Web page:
The peach palm or pejibaye (Bactris gasipeas) is native to the lowland tropics of South and Central America. It was domesticated during the pre-Columbian era by the indigenous peoples of the Americas, and both the fruit and seeds have been used as food since then.
The texture of the fruit, raw or cooked, has been compared to a firm sweet potato, and the flavour is similar to squash, buttery potato, or roasted chestnut. Undamaged, raw fruits will keep well, gradually dehydrating, in a low humidity environment with good airflow. Bruised or damaged fruits, however, will ferment in only a few days. Cooked fruit will keep for 5 – 6 days. The fruit can be dried and ground as meal or flour, which can be used as a replacement for cornmeal, or stored as dried chips. It can also be pressed to produce an edible oil.
Raw peach palm fruit contains calcium oxalate crystals, which can be irritating to the mouth and digestive system, so the fruit should be cooked before being consumed. Traditionally, the fruit is often slow cooked for three to five hours in salted water before being eaten, but half an hour or slightly less in a pressure cooker, oven or microwave will dissolve the calcium oxalate crystals, making the fruit safe to eat.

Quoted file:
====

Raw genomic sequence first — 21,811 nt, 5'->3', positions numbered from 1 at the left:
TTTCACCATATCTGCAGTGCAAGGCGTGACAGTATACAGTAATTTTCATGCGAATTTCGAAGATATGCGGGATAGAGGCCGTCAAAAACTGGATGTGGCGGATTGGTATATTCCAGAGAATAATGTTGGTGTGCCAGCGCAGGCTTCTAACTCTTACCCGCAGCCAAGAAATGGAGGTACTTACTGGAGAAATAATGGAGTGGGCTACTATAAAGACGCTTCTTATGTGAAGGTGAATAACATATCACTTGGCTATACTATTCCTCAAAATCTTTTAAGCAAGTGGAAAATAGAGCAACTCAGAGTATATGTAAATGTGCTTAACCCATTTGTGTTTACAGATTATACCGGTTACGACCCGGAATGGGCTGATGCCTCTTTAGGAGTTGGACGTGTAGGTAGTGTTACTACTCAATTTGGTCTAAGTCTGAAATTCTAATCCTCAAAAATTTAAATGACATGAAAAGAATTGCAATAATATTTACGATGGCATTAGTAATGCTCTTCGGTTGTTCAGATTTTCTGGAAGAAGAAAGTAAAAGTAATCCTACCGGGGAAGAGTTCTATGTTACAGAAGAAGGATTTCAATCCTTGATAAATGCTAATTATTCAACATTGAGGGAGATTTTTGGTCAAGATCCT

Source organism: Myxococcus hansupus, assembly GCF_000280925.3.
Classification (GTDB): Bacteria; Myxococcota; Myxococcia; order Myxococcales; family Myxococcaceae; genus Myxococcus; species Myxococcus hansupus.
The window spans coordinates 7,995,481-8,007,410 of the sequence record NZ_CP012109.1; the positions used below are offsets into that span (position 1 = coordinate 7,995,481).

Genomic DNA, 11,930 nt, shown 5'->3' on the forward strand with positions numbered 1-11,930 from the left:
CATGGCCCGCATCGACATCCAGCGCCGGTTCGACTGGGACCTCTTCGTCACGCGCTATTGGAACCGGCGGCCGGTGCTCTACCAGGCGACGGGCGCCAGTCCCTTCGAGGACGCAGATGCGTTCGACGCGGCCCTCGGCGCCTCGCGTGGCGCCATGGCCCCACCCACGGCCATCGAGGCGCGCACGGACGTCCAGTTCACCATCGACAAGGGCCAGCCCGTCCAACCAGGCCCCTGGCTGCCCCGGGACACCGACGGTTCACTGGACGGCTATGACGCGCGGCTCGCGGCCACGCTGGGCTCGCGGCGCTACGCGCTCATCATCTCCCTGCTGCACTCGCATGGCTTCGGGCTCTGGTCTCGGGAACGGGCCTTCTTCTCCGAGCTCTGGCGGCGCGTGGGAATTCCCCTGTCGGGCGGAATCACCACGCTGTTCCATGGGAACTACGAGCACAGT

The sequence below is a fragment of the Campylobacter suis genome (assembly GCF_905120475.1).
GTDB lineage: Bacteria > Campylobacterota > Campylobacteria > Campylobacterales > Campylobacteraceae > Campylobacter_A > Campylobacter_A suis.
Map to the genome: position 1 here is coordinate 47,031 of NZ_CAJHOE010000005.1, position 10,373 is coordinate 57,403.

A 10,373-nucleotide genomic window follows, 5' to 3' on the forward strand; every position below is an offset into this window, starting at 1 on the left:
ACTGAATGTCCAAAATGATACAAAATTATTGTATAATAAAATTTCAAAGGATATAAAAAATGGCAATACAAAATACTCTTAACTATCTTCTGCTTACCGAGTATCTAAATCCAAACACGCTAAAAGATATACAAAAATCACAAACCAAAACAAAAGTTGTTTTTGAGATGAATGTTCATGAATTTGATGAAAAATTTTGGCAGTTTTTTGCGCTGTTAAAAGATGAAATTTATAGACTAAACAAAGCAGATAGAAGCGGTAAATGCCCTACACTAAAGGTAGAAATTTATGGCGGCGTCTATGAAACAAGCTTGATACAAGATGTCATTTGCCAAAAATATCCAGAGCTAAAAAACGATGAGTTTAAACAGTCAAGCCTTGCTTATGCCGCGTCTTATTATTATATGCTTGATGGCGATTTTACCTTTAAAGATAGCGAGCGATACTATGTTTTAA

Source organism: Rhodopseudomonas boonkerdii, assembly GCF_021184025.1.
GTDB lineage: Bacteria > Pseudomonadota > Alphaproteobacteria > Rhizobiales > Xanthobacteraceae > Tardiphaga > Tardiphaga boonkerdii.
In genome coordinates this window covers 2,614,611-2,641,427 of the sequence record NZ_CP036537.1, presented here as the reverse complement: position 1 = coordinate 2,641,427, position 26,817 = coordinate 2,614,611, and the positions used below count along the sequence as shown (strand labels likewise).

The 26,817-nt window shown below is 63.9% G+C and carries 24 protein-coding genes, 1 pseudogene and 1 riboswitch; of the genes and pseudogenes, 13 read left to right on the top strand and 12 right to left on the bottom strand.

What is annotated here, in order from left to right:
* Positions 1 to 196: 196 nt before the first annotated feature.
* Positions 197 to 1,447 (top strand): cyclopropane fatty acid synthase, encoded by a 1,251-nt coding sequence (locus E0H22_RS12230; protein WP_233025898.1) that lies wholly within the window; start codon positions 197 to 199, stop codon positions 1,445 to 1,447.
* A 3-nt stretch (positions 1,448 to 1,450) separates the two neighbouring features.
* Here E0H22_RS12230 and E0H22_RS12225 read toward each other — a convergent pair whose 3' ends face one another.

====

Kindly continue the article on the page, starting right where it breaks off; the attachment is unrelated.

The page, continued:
Cooked fruit may be deep-fried or roasted and eaten as a snack, or may be used as a stuffing for poultry. It can also be mixed with cornmeal or flour, milk and eggs, and fried to form griddle cakes or pancakes.
Peach Palm Fritters
*Note, as I don’t (yet) have access to any peach palm fruit, I haven’t tested this recipe. I’d love to hear what people think of it, though!
¼ cup wholemeal flour
¼ teaspoon baking powder
300 – 400g peach palm fruit, cooked, skinned and de-seeded
1 cup milk
(optional) chopped onion, corn kernels, chopped bacon, chopped herbs
Salt and freshly ground black pepper
- Mash the peach palm fruit to a fine puree.
- Combine all ingredients. Mix to form a loose batter.
- Add olive oil or butter to a pan and set over medium heat. Drop teaspoonsful of batter into the hot pan and cook until golden brown on both sides.
Images sourced form Wikimedia Commons: